Voice of a (Former) Victim

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Image by John Hood (Wikimedia Commons)

A personal view by Shanna Rosing

During his first speech to Congress, President Trump announced that he would be forming a new committee focused on publishing criminal acts committed by immigrants, legal and illegal.  VOICE, Victims of Immigration Crime Engagement, can be viewed as the Trump administration’s latest attempt to taint the public’s opinion of immigrants and create discord between “us” and “them.”  Without denying the needs of victims for a natural recovery from any criminal act, it is important to note that Trump’s VOICE leaves no room for immigrants who have been victims of an American citizen committing a crime.  This limited view of the engagement between natural born citizens of America and immigrant members of our society denies the advancement of education and understanding necessary for the unity of our country.  Crimes are born of larger societal problems, such as poverty, lack of higher education, mental illness and even substance abuse.  These problems affect people from all backgrounds and need to be addressed in a humanitarian effort.  VOICE will serve no purpose other than to further divide our country, fueling distrust and hatred that will distract us from solving larger problems that we all face.

President Trump’s announcement had a rather startling effect on me personally because I am a victim of an illegal immigrant who committed a crime in this country.  A crime that many of my family members and friends have committed, a crime that is often joked about and, while holding a heavy negative stigma in formal public arenas, a crime that is easy to commit no matter who you are.  That crime was drunk driving.

It was thirteen years ago on a cold evening in Colorado, the day after Thanksgiving.  Cars full of strangers passed by each other on a darkening highway.  One held my aunt and uncle returning home to their children after a dinner with friends.  Another car held a family who was living here illegally—it took me thirteen years even to attempt to imagine the festivities of their evening free from the taint of a negative filter.  The father was driving and he was drunk.  He hit my aunt and uncle’s car from behind and caused the chaos that followed.  My aunt and uncle’s car flipped multiple times, my aunt’s neck breaking before the car came to a stop.  If information regarding the damage to the other car was available, I guess it was not important enough for me to remember.  I did not allow myself to feel anything for the man or the family who was in that other car.  The father was arrested and served roughly half of his small sentence before being, we could only assume, deported.  Most of my family members verbalized what I was feeling and we encouraged each other to feel justified in thinking that “they shouldn’t have even been in this country” and “if they wouldn’t have come here illegally, our family would still be complete.”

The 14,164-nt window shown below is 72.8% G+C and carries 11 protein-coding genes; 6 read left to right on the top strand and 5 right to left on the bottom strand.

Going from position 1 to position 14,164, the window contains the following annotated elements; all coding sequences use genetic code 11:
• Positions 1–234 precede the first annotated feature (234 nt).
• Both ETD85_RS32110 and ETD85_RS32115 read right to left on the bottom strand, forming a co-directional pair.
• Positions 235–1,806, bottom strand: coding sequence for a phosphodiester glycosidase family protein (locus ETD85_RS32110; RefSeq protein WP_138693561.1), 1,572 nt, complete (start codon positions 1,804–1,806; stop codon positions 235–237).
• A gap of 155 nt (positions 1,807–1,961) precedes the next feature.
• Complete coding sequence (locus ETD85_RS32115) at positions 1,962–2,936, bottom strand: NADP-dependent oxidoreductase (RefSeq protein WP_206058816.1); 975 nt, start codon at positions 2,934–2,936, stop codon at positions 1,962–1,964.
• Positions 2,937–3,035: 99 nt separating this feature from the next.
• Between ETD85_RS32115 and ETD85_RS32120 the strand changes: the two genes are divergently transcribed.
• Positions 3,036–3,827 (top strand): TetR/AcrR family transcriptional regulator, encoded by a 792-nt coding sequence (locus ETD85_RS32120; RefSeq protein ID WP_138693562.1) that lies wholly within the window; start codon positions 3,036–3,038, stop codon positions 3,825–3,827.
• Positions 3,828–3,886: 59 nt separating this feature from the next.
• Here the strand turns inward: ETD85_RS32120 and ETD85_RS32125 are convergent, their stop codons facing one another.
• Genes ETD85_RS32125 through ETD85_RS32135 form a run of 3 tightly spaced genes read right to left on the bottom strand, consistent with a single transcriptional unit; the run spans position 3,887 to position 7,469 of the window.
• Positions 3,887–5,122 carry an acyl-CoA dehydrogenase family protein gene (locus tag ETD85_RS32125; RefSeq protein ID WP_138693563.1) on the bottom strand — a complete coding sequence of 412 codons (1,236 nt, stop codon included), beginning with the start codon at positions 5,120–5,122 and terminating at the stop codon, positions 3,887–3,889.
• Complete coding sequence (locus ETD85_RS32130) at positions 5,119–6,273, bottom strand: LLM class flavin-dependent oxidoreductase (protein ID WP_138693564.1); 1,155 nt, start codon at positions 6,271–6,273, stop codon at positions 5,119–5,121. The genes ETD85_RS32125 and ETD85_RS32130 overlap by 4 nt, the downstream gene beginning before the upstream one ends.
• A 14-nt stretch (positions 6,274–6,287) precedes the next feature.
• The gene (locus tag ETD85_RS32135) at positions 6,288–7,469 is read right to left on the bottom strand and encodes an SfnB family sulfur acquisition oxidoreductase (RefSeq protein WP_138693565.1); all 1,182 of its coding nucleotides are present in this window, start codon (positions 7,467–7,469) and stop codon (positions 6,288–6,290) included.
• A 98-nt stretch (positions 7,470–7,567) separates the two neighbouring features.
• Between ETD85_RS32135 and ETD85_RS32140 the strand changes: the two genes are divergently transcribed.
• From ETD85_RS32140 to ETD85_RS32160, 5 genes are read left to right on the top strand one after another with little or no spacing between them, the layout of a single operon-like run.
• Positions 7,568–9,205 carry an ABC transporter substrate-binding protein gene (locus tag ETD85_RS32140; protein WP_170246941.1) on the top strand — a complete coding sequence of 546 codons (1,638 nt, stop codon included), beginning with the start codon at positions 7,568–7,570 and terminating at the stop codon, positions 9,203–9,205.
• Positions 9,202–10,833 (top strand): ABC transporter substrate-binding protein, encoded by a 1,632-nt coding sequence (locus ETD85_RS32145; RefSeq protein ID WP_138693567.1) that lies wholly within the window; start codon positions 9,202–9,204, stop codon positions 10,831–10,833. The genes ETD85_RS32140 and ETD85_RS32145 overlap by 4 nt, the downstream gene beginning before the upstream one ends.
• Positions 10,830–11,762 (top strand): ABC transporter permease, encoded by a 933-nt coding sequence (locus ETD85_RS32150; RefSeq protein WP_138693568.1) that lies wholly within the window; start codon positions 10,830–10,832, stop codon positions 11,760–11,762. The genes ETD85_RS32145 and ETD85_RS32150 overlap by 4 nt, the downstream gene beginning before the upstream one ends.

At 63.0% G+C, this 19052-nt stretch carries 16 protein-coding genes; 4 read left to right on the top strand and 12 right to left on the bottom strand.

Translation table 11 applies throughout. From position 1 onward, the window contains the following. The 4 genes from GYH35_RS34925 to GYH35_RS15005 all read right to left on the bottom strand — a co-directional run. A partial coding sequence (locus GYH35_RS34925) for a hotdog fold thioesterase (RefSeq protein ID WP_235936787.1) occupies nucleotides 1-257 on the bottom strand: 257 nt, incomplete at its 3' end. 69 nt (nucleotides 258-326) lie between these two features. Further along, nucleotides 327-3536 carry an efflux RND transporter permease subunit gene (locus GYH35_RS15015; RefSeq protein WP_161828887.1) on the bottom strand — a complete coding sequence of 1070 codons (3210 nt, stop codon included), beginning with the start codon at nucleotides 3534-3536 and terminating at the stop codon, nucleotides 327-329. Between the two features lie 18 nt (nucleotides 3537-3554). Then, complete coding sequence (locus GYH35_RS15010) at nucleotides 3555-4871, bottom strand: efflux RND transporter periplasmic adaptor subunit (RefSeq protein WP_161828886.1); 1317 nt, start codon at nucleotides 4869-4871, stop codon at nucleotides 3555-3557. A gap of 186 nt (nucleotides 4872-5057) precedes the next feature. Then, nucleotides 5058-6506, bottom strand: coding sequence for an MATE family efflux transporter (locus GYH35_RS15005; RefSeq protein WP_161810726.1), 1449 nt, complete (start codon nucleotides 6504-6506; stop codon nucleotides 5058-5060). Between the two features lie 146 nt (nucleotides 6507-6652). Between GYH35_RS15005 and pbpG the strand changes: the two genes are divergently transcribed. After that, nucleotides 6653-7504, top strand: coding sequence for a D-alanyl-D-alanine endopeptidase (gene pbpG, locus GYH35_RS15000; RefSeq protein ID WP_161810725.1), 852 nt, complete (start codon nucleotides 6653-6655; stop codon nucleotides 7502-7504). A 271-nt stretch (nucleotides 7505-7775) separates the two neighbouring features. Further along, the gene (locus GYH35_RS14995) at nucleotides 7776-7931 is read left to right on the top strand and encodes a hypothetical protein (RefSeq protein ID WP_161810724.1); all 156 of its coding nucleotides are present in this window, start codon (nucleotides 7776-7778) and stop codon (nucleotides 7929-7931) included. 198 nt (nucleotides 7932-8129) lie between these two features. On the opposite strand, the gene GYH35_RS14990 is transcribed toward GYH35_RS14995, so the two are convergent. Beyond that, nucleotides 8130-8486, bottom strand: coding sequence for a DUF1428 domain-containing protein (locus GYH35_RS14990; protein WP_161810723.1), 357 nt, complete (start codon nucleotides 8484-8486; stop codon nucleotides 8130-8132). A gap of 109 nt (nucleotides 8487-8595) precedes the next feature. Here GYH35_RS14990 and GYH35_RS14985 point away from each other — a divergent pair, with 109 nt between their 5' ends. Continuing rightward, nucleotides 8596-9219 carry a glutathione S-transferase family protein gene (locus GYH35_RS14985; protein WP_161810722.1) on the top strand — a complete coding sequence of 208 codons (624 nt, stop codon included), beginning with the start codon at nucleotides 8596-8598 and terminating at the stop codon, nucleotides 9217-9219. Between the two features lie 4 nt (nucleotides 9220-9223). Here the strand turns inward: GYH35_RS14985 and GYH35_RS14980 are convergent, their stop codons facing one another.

I could describe at length what a wonderful person my aunt was and how her influence is still felt today by everyone who knew her, but I have realized that, while doing natural things like mourn a beautiful life and learn an incredibly sobering life lesson, I have not allowed myself to think about the lives that were changed on the other end of this accident.

An entire other family was involved in this accident.  The children who were in the accident saw my aunt and uncle’s car crashing into the roadway, then turning and twisting to crash again and again further down the roadway.  Those children probably saw my uncle’s reaction to his dead wife’s body or saw her being removed from the wreckage.  Worse, they saw their father in all of those moments leading up to his arrest.  They lost a parent that night, too.  Possibly, they have lost even more than that.  An entire community came together for my family when we lost my aunt, and for many people this other family was not to be talked about.  I can only hope that someone was there for the mother and children during the trials that followed and the prison sentence that this man served.  The children are adults now, just like me, and together we make up an important part of the world’s population, no matter what side of what border we may now be living on.  Realizing the value of this other family’s experience despite the tragic outcome was an important step in my grieving process.

Over the course of Trump’s candidacy and of his presidency so far, I have been struck by the administration’s depiction of immigrants (illegal or not) as criminals.  A criminal is a person who has committed a crime, a definition that begs for a closer look into its context.  Most often, criminals are people who have made poor choices at some point in their lives, and who among us can honestly say that they have never made a morally wrong choice?  “Victim,” just like “criminal,” is a designation that lacks the human element of growth and change; it inherently feeds feelings of isolation and injury.  Pitting victims against criminals in a public arena can only stunt the progress our nation has made as a melting pot of multiple cultures and ethnic backgrounds.

VOICE is an attempt to fan the fire of nationalism that distracts our country from engaging with global growth in all fields.  Volunteers like me and the Humane Party as a whole will not acknowledge this attempt by the Trump administration to discredit individuals and further divide our nation.  In order to grow as a nation, let us remember that labels such as “criminal” and “immigrant” are given to people who think and feel and react just like ourselves and that their stories also call for acknowledgment.

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